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Zee Fashionista: Joburg Fashion Week A/W 2011 Wrap Up


Joburg Fashion Week A/W 2011 Wrap Up

FASHION'S FUTURE: A gorgeous piece from upcoming designer, Jessica Sutherland's, Autumn/Winter '11 collection. (Pic: Simon Deiner / SDR Photo)
I choose to see the glass as half full in life. While I could start this post by mentioning the not-so-good details of this past week's Joburg Fashion Week, I'll do the opposite, and start with the many positives.

THE BLOGGERS: Me at the Heni and Loin Cloth and Ashes Front Row (Pic: Gary Stemmett / SDR Photo)

I had the pleasure of a front row seat to most of shows at Africa Fashion International's Joburg Fashion Week Autumn/Winter 2011. On the whole, the standard of the production and clothes showcased at this fashion week surpassed any that I've seen in the past. I loved that the designers pushed the boat out a little and showed us some amazing work in equally amazing and iconic Johannesburg venues.

Fastrack day - 15.02.11
Jessica Sutherland

Sunette Scheepers
METAMORPHISIS: Kutloano Molokomme

The Fastrack day was the product of a collaboration between Foschini and Africa Fashion International to launch the careers of talented design graduates from some of Gauteng's design school's. With the 4 shows staged at Fashion Kapitol, I enjoyed the carnival atmosphere of the event - the music was good, the dancers even better, and the crowd was very enthusiastic. However, it did in some instances take away from the clothes.

With that said, my stand-out designer of the day was LISOF graduate Jessica Sutherland. Her collection offered garments that were chic, but also easily wearable throughout one's daily transitions between work and play. Check her blog out here.

Day 1 - 16.02.11

DIE VORM: Suzaan Heyns


Errol Arendz
Suzaan Heyns kicked off the evening shows of Joburg Fashion Week at the Bus Factory. Nude and and flesh hues were prominent in her 'Die Vorm' collection as she beautifully dissected detailed garments accented with wool, silk and leather. At the Rand Club, Malcolm Kluk and Christiaan Gabriel Du Toit's Kluk/CDGT's collection had Oriental influences, with kimonos and heavy textiles abound. Their collection was a global odyssey of sorts.

Day 2 - 17.02.11


Spero Villioti

Abigail Betz
Day 2 was a celebration of the woman with Wild Fig's show starting off the day with an array of frilly dresses. Lisp's show was ultra sexy with black leather, velvet, melange and faux furs. I absolutely loved the rock 'n roll feel of the collection.

At the Joburg Art Gallery it was about the 50's at Abigail Betz' show. The flattering checkered A-line dresses were my favourites and the bridal couture at the end of the show, for which she is famed, was stunning. Spero Villioti's collection delivered the glamour I expected. Black, gold and silver dominated the collection, with jackets and dresses embellished with beads, sequins, PVC and of course, lace.

Day 3 - 18.02.11


Karabo Finger

Thula Sindi
Avant opened Day 3 at the Bus Factory and it was definitely the sexiest show at fashion week. The opening number told the whole story - a black mesh mini dress with cut-out detailing - I want it now! The collection was mostly tan and black, with dramatic tassles embellishing the bags and high-waisted skirts. I honestly am such a huge fan of the design duo Bailey Allison and Lauren Du Plessis now. Karabo Finger's collection consisted of chic workwear for the suave women. I particulary liked the trench coats in various colours.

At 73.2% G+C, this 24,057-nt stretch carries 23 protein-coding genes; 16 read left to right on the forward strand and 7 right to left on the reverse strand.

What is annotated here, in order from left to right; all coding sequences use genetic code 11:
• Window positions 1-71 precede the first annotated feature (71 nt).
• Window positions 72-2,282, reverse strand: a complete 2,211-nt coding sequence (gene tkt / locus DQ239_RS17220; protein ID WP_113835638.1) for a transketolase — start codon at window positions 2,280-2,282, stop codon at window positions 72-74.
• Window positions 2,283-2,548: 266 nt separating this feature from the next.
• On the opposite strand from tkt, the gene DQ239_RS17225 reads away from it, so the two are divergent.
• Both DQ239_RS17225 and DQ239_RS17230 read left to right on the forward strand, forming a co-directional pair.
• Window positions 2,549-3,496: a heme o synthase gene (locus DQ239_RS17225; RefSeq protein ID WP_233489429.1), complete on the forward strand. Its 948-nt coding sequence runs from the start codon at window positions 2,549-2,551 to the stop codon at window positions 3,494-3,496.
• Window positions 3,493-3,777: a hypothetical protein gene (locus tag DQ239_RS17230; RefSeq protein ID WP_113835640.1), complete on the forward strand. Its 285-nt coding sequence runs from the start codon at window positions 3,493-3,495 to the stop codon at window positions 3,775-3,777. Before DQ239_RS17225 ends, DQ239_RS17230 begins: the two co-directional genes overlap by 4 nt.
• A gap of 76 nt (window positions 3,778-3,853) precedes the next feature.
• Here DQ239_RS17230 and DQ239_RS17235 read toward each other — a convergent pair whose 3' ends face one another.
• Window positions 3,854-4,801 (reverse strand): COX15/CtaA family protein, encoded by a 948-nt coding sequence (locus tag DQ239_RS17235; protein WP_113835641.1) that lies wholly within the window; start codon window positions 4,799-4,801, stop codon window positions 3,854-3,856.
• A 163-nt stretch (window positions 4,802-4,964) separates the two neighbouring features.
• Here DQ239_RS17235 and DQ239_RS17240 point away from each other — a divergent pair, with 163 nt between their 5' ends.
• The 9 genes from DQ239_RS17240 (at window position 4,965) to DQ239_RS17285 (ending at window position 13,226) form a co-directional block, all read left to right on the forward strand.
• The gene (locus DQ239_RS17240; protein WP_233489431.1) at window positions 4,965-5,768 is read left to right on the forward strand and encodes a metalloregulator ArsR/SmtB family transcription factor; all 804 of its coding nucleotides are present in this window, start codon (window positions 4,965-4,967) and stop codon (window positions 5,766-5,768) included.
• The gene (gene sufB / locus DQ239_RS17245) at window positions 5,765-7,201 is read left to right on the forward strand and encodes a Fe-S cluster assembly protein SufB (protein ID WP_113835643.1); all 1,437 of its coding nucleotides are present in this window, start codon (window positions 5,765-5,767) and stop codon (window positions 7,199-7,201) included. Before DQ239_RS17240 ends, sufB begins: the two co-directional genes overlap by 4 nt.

My show of the night had to be Thula Sindi's at the Joburg Art Gallery. It was a classic rendition of his incredible work. He said he was inspired by, "what my clients would wear were they to come to my funeral.” Those would be some stylish funeral guests, all right.

Day 4 - 19.02.11

David Tlale

Loin Cloth and Ashes

Heni was evocative of a bygone era. Think: Victorian meets equestrian. The palette included red, grey, white and black and what lingered in my mind was the clever streak of the models' hands being bound in red duck-tape. Loin Cloth and Ashes also stood out to me for the wearability of the collection. The accessories, the make-up, the clothes - an absolute onslaught of chicness.

The night's showstopper was David Tlale at the Nelson Mandela Bridge. It was expected to be an extravaganza with no less than 92 looks showing, celebrating Mandela's 92 years. I loved the red, black and white chiffon dresses in the collection, as well as the adventurous menswear. Entitled, 'Made in the City', the collection was both diverse and intriguing.

The verdict

I think that it is great that Africa Fashion International took this fashion week to the streets. I mean, Joburg is beautiful city and it was a refreshing change to experience how the different venues added to the ambience of the collections.

The logistics, however, did let things down somewhat. The late starts, technical glitches, scramble for media seats and the near 3 hour wait for Tlale's show were some glaring errors. But like I said, for me, the glass is always half full. So congradulations to the designers, models, production crews, Africa Fashion International and Conversation Capital for an amazing, fashionable couple of days. Next time promises to be even better.


I just had to end with my red carpet looks for the Fashion Week. Yes, as you can see, I am currently obsessed with red lips and super short dresses...

(All pics courtesy of Africa Fashion International and SDR Photo)



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